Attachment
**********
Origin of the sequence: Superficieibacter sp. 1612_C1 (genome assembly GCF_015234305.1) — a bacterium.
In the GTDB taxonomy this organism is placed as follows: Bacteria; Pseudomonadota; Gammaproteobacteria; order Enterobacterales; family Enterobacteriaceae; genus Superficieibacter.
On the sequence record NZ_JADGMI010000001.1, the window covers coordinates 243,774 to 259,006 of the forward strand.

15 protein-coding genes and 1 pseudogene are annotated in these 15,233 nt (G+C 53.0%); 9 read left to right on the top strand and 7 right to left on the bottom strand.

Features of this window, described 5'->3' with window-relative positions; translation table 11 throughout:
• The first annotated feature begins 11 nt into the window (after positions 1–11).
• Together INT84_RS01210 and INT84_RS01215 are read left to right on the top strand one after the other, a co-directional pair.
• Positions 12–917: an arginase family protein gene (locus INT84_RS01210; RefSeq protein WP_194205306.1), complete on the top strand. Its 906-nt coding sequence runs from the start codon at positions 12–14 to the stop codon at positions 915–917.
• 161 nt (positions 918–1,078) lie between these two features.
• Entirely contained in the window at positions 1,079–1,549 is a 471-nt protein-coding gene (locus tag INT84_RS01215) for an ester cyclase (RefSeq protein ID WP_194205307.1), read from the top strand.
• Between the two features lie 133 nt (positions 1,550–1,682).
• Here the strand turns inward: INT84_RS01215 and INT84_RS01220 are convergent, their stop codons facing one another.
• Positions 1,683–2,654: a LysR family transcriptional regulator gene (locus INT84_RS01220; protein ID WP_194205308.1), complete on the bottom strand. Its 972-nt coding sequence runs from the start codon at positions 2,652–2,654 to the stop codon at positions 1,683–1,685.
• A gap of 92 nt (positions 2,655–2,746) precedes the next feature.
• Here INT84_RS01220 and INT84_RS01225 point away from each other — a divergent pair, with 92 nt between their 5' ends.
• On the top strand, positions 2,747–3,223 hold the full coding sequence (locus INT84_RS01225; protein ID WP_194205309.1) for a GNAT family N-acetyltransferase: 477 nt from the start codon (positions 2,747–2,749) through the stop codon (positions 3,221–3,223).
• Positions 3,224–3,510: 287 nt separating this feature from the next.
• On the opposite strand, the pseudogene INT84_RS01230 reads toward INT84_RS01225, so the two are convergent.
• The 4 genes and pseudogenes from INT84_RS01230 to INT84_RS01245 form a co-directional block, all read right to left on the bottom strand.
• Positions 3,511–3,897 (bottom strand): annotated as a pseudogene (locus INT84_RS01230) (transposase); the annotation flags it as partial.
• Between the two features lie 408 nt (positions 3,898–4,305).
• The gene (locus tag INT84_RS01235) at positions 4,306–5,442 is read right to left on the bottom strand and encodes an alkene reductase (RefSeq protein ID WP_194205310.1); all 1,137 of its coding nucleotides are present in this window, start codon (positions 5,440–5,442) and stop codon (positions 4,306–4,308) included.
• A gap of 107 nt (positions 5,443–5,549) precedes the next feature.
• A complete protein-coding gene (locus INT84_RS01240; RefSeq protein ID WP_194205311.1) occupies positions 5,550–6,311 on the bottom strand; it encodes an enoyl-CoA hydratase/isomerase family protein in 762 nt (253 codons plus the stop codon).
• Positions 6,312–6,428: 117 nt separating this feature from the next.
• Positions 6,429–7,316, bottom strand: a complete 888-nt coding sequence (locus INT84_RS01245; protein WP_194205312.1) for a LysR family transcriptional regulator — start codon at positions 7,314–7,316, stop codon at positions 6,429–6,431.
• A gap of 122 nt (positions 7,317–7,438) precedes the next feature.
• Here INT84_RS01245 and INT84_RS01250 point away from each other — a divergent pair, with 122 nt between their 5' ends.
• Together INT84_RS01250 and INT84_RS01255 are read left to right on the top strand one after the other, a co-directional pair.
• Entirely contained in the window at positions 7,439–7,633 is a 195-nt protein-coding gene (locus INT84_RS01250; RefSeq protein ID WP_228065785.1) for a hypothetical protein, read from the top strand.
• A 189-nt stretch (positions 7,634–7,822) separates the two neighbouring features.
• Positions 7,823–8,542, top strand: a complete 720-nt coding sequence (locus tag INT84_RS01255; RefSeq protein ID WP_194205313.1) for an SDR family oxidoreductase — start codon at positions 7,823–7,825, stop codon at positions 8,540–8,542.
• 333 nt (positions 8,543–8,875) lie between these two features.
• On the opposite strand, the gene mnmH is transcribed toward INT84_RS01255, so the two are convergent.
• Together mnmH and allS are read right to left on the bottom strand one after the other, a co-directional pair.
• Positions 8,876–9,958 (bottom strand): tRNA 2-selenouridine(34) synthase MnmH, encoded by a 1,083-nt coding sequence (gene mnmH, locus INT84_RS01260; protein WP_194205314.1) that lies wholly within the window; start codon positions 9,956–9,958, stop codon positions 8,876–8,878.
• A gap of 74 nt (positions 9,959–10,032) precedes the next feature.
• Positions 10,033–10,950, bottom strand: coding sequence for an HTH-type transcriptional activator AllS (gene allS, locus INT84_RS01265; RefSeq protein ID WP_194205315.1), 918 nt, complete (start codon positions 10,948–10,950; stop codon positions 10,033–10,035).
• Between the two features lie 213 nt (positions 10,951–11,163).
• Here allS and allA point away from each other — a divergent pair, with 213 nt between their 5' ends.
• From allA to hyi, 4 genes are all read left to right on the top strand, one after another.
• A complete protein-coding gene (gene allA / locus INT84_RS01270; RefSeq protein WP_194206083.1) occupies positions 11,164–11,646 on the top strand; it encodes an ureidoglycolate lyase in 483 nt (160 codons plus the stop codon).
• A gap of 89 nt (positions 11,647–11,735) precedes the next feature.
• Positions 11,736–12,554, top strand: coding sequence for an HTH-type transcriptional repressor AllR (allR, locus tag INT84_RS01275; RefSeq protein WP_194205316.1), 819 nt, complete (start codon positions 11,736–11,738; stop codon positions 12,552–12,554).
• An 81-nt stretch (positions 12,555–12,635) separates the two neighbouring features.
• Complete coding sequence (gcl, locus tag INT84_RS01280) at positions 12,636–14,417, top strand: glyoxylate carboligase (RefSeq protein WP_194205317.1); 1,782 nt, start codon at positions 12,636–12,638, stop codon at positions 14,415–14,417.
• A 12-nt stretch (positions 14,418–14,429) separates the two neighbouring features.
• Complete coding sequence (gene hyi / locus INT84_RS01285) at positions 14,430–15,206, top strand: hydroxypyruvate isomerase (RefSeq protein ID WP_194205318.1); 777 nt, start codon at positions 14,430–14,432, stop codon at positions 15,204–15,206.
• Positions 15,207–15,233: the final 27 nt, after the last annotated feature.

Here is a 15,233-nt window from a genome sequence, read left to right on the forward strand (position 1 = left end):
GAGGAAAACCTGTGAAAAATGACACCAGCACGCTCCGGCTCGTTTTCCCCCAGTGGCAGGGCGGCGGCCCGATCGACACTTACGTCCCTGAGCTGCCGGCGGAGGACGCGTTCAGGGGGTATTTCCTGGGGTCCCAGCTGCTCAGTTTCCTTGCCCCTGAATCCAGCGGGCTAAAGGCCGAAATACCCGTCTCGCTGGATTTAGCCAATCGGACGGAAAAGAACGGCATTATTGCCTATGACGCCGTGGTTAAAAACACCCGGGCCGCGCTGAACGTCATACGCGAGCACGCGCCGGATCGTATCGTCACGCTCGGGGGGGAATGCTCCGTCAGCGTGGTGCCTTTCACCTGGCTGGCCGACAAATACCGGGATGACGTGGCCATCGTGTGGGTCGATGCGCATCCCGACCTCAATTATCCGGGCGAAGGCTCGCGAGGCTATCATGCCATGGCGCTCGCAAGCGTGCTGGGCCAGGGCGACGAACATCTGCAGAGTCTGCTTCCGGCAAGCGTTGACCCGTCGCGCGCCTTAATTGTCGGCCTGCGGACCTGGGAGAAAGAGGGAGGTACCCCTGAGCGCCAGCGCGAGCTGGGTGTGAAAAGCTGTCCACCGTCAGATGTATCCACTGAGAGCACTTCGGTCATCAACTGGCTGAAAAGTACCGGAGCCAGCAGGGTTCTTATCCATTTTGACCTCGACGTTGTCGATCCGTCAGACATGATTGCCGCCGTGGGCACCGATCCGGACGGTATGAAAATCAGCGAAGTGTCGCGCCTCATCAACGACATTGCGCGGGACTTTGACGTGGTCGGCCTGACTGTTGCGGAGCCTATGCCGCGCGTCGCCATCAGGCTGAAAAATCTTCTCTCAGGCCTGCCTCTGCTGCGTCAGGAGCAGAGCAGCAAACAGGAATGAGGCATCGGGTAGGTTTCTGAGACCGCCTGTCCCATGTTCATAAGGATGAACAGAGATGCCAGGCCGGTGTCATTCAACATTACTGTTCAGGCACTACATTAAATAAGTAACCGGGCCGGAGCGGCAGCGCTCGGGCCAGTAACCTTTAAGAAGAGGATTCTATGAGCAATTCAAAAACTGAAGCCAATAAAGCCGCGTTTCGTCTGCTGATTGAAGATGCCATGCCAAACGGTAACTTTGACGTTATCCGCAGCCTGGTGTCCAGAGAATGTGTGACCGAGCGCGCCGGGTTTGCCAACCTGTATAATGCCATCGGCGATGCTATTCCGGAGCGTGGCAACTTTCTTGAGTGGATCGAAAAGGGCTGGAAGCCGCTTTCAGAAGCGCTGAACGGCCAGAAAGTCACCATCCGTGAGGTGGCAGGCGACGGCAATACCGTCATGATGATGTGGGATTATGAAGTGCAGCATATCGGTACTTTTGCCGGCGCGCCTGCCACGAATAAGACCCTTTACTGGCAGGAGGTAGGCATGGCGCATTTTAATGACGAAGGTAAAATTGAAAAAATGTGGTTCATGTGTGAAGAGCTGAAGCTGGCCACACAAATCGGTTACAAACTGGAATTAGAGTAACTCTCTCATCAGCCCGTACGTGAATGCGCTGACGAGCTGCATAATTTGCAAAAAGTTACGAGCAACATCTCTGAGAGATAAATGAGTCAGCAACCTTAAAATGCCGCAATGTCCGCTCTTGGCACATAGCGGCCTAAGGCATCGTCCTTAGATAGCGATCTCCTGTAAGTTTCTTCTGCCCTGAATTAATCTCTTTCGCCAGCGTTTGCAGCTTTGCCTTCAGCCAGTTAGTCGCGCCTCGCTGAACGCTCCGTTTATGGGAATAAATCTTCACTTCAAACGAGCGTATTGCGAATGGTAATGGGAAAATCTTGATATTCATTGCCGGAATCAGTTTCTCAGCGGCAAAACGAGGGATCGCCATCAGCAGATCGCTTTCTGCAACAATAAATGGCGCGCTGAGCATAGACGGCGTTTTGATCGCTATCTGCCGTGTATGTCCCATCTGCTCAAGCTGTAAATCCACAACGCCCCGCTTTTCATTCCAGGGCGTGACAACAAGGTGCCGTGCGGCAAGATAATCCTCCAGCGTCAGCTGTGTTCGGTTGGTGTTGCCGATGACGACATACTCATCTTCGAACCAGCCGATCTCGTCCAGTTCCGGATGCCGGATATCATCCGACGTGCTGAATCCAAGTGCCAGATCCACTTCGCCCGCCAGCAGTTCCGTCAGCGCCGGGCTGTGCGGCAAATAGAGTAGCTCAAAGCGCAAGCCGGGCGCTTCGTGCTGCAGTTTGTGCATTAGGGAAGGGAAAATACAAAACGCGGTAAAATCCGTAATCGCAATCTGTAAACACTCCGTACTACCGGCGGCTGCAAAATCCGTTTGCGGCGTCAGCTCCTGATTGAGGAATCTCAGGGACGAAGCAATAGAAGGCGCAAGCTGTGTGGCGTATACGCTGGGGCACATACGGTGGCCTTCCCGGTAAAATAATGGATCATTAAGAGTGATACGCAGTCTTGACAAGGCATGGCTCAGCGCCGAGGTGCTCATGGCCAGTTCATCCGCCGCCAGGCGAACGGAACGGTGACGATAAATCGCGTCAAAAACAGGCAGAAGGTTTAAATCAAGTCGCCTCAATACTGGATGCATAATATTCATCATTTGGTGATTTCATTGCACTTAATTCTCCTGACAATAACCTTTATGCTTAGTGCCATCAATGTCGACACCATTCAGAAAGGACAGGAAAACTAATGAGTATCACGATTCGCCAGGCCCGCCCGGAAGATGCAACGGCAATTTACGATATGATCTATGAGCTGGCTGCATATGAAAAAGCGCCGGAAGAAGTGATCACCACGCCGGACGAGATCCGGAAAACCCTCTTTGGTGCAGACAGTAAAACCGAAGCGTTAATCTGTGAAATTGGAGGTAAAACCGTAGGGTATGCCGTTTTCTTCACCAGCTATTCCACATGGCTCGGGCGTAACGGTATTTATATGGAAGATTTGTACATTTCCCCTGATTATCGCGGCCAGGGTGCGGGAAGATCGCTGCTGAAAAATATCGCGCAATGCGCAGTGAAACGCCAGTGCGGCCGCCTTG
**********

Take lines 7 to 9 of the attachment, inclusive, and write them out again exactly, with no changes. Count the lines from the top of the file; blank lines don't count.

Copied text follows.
• Together INT84_RS01210 and INT84_RS01215 are read left to right on the top strand one after the other, a co-directional pair.
• Positions 12–917: an arginase family protein gene (locus INT84_RS01210; RefSeq protein WP_194205306.1), complete on the top strand. Its 906-nt coding sequence runs from the start codon at positions 12–14 to the stop codon at positions 915–917.
• 161 nt (positions 918–1,078) lie between these two features.